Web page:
New Zealand Prepares For Online Gambling Boom

Elouise Spencer - 27 August 2019

New Zealand is currently considered to be in the final stages of revolutionising its online gambling policies and according those in touch with shifts in the local market, online gambling is absolutely primed to become a multi-million-dollar industry in the country.

This is without a doubt going to do wonders for the local economy in terms of tax and other contributions, but anti-gambling activists are feeling concerned because of the fact that government appears to be more concerned with local economic development than what they are about the general well-being and sound state of mental health enjoyed by the country’s citizens.

Picking The Public Mind

New Zealand’s Department of Inland Affairs is the responsible authority tasked with implementing changes and amendments to current gaming and online gambling policies. The department recently launched a public survey initiative aimed at  ultimately reforming the country’s 2003 Gambling Bill in order to more effectively align the country’s gambling sector with the progress that has been made in the world of digital and online development on a global scale.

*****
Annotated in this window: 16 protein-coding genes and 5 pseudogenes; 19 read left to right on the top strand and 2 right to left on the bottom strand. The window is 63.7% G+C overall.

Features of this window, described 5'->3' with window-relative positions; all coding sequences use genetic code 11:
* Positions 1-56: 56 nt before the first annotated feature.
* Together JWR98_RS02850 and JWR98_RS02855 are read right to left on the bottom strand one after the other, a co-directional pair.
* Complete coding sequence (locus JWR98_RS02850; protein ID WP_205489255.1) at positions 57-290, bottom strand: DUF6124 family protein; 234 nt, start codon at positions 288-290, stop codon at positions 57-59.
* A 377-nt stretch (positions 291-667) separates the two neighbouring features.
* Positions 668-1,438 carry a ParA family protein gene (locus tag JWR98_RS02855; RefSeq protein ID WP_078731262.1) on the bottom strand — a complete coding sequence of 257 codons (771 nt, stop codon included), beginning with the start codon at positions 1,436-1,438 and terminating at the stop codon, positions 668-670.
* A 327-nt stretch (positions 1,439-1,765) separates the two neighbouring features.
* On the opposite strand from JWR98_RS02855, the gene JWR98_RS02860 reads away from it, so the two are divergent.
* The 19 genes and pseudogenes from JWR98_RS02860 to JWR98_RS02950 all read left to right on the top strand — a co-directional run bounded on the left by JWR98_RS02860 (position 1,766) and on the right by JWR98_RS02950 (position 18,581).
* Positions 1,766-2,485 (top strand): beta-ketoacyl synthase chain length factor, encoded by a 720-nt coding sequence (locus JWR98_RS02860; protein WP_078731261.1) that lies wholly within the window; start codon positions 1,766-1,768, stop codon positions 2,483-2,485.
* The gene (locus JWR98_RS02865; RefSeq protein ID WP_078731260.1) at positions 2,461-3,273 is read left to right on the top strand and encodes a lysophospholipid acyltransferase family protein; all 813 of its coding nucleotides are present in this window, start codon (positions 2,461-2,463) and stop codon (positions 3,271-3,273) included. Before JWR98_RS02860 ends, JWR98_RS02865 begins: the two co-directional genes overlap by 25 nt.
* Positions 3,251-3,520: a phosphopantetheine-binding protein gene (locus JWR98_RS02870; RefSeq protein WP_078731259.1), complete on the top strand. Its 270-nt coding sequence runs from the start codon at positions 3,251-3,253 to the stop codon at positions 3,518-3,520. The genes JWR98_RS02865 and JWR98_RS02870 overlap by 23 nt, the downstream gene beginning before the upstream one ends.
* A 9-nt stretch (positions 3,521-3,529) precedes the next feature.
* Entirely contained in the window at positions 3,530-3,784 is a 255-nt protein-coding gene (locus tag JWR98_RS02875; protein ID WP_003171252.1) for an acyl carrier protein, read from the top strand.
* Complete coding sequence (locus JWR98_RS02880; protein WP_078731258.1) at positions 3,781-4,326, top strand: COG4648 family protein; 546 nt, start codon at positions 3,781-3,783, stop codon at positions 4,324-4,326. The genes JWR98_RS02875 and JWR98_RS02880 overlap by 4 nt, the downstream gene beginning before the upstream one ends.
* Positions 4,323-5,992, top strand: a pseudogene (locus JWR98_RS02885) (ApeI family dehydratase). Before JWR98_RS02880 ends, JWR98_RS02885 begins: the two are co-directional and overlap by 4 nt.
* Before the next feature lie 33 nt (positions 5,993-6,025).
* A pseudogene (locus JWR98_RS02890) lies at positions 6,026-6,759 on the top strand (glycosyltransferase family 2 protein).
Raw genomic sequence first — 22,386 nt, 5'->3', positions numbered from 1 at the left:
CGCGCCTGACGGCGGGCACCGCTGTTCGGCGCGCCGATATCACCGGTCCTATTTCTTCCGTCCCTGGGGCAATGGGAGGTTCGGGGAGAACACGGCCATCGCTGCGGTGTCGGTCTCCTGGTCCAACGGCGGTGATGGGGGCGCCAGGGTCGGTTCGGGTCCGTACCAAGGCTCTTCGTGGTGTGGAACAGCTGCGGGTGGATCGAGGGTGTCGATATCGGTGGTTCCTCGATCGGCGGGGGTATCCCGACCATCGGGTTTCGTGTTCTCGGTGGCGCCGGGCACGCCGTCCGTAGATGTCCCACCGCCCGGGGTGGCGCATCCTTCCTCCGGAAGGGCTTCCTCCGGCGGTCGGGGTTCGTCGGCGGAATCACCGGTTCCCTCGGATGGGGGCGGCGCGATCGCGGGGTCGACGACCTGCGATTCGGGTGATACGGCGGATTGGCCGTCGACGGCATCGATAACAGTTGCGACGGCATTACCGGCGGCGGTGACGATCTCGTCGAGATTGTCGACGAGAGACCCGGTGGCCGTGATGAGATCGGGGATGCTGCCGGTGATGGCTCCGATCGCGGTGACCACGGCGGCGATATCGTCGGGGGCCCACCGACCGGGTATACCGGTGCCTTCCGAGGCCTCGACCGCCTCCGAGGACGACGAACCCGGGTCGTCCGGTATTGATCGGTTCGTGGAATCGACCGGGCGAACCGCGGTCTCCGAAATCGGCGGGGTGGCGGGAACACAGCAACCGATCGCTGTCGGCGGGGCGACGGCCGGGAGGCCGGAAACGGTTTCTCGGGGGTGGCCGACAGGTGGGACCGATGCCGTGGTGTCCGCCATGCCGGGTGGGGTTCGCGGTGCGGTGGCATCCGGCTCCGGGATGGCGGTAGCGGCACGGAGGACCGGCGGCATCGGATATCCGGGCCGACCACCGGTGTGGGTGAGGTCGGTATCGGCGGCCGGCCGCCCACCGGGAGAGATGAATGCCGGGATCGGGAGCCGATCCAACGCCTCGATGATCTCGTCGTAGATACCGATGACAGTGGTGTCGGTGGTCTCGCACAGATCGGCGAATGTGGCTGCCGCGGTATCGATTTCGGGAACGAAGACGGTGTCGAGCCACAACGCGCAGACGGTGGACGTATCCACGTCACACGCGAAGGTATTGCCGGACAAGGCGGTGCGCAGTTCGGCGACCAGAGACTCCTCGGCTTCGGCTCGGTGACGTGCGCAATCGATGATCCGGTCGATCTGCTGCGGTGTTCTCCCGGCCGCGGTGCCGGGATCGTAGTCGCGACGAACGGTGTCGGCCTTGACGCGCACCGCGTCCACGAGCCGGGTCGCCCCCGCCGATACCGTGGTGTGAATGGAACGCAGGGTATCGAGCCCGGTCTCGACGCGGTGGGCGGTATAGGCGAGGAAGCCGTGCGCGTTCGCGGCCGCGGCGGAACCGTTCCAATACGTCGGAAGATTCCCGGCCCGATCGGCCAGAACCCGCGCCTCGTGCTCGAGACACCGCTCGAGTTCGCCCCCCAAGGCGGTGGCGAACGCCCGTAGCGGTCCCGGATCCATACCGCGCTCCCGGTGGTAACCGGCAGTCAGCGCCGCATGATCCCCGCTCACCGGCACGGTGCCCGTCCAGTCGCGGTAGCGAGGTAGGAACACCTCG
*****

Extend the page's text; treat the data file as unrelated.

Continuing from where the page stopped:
The public survey initiative will now gather the facts and opinions in the hopes of reaching a true conclusion about the general out-look held by the New Zealand public. All indications are that the country is more than ready to fully embrace a fully regulated and full-blown online gambling industry.  The department’s consultation period will run until September 30th, after which the outcome will be announced and dealt with accordingly.

The Options

Government has identified four possible forks in the road, with the fourth and final avenue not actually representing any significant change as it basically involves everything remaining as is.

Three mainstream alternatives have therefore been identified. The first involves TAB and Lotto NZ being granted the freedom of incorporating a wider variety of games and betting options into their respective portfolios. The second option would provide for more licences to be issued to local operators, and the third option will make room of international operator involvement